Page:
The College of Liberal Arts’ Greek and Roman Classics degree and minor programs span the entire breadth of a liberal arts education. With 4+1, you can even earn dual classic languages and literature bachelors degrees or a Latin undergraduate and secondary education graduate degree in just five years. Ready to research the classics at Temple University? Take your placement exams and learn about distinction in major requirements.
An Entire Liberal Arts Education Rolled into a Single Major
Greek and Roman Classics is an interdisciplinary course of study involving languages, history, literature, philosophy, archaeology and art. The study of Greek and Roman Classics gives students a rigorous education in the nature of language, in the skills of close reading and textual analysis and in historical reasoning. If you are interested in mythology, ancient history or where the major institutions of Western culture began and why some disappeared for a long time, then you are interested in Classics. Our government was inspired by the Greeks yet was modeled on the Roman Republic, which also provided the basis for our laws. Our scientific language is Greek, but our grammar does not make much sense without Latin. Studying Classics at the College of Liberal Arts means discovering how different from us the Greeks and Romans really were. Join us and discover why.
BA and Minor in Classics
Temple Classics offers majors in Classical Languages and Literatures and Classical Civilizations, as well as minors in Classical Languages and Ancient Mediterranean Studies. Special programs allow undergraduates to major in Classics and earn secondary school teaching certification or to major in Classics and earn a Masters in Education in five years. The Department of Greek and Roman Classics offers courses in Ancient Greek and Latin, as well as a wide range of courses on the literature, culture and history of these ancient Mediterranean civilizations; these courses use English texts so that any interested student can participate.
Learn More about the Major and Minor Concentrations in Classics.
Dual Degree: 4+1 – Classical Languages and Literature – Latin (B.A.) + Secondary Education (M.ED.)
This accelerated degree program (4+1) offers Classical Languages and Literature undergraduate majors with a concentration in Latin in the College of Liberal Arts the exciting opportunity to complete their undergraduate degree AND a Master’s Degree in Secondary Education within five years. Apply in your sophomore year. This M.Ed. meets the Pennsylvania Department of Education’s program requirements for Teacher Certification in Latin PK-12 grades.
Learn More about the +1 Accelerated Degree
Research The Classics
Our faculty and students share a special bond that transcends the classroom. Advanced majors have opportunities to assist faculty with research both on-campus and around the world.
Placement Exams in Latin and Ancient Greek
Students entering Temple University often need to take exams for proper placement in language courses. In Classics these exams are by appointment. Please contact the following people:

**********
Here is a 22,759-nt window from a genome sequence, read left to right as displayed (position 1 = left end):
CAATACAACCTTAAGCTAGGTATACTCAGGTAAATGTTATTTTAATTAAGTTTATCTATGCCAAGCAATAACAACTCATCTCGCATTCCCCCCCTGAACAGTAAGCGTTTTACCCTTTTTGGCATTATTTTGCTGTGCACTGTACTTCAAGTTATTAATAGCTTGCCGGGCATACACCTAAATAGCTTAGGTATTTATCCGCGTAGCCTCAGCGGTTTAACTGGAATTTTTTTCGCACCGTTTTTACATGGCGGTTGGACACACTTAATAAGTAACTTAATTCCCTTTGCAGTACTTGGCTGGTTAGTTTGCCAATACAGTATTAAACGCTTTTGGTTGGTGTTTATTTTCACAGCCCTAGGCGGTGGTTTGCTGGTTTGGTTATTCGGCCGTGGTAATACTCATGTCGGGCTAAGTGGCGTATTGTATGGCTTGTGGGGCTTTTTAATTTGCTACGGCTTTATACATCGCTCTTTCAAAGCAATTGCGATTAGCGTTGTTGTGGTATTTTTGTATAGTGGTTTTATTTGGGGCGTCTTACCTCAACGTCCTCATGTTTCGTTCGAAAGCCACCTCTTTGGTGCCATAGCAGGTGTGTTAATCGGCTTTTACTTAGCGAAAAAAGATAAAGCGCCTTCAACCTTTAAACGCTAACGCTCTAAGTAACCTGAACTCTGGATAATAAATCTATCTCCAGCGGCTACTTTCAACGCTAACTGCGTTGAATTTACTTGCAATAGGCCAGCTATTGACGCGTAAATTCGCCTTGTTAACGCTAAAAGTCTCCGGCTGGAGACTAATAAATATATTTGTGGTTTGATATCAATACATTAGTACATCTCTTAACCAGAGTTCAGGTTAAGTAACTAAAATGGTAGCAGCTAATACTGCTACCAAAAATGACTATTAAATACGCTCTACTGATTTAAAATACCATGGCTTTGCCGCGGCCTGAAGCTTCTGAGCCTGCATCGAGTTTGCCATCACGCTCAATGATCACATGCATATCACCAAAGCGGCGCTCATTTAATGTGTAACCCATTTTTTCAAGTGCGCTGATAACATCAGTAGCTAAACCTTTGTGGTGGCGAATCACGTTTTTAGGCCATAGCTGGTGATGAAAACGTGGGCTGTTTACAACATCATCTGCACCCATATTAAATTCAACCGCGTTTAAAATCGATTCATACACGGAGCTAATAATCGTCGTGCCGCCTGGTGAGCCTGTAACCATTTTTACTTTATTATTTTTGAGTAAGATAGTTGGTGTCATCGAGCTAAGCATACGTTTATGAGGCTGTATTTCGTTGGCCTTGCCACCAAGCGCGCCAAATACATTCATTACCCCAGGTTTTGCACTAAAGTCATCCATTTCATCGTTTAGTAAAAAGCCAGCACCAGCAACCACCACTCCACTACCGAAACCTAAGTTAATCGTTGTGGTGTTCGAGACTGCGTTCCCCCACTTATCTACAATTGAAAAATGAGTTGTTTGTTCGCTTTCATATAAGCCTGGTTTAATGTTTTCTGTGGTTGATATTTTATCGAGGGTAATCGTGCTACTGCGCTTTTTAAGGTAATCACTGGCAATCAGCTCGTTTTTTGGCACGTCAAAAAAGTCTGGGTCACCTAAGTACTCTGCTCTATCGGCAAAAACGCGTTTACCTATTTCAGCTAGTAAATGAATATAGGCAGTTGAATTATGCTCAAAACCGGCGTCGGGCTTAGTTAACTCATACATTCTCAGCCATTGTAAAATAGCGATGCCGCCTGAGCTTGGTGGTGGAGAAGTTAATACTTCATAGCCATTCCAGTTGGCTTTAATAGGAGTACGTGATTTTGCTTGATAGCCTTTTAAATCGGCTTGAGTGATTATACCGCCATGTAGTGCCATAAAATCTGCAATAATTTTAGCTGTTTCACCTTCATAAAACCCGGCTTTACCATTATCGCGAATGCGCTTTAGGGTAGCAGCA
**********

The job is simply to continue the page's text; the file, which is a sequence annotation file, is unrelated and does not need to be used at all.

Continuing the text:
- Latin: Karen Klaiber Hersch, (215) 204-5345, firstname.lastname@example.org
- Ancient Greek: Robin Mitchell-Boyask, (215) 204-3672, email@example.com
Distinction in Major Requirements
Distinction in Major requires senior honors thesis and a minimum 3.5 GPA in Greek, Latin and Roman Classics courses.
1) Planning should start early in the student’s penultimate semester. The student, after consulting with the department advisor concerning his or her GPA, should discuss possible topics with a range of faculty. A student who is completing a major in Classical Language and Literatures must plan a topic that involves texts in Greek or Latin in some meaningful way. Any paper topic may build upon work from a previous course, but revisions to that work must be substantial. By the end of the 10th week of the term the student should have decided upon both the topic and the faculty mentor. The student and faculty mentor will then decide upon a second faculty reader. The student should plan for a thesis of roughly 18-20 double-spaced pages.
2) The student must register for an independent study, choosing, where appropriate, either Greek, Latin or GR Classics 4182. A student who is completing a major in Classical language and literatures must choose Greek or Latin 4182. A student who is completing a major in Classical Civilizations must register for GR Classics 4182. If there is more than one student completing an honors thesis during the semester then those students and their advisors (and any interested faculty) will meet regularly together to discuss their projects and research techniques in general.
3) By the end of the first week of the student’s last semester, he or she should have confirmed with the department advisor:
- Eligibility by GPA
- The thesis topic
- The names of the mentor and second reader
- Registration in the independent study
4) The student and mentor should plan on a specific timetable of drafts, but the student should plan on submitting a semi-final version of the thesis to the advisor and second reader by November 15th of the fall term or April 15 of the spring term. This version will be the basis on which the advisor and reader recommend to CLA whether the student will graduate with distinction in major. The last version of the paper should be complete by the beginning of the final exam period.
5) The student will make an oral presentation to faculty and students to be scheduled at some point during the last two weeks of the semester in which the student graduates.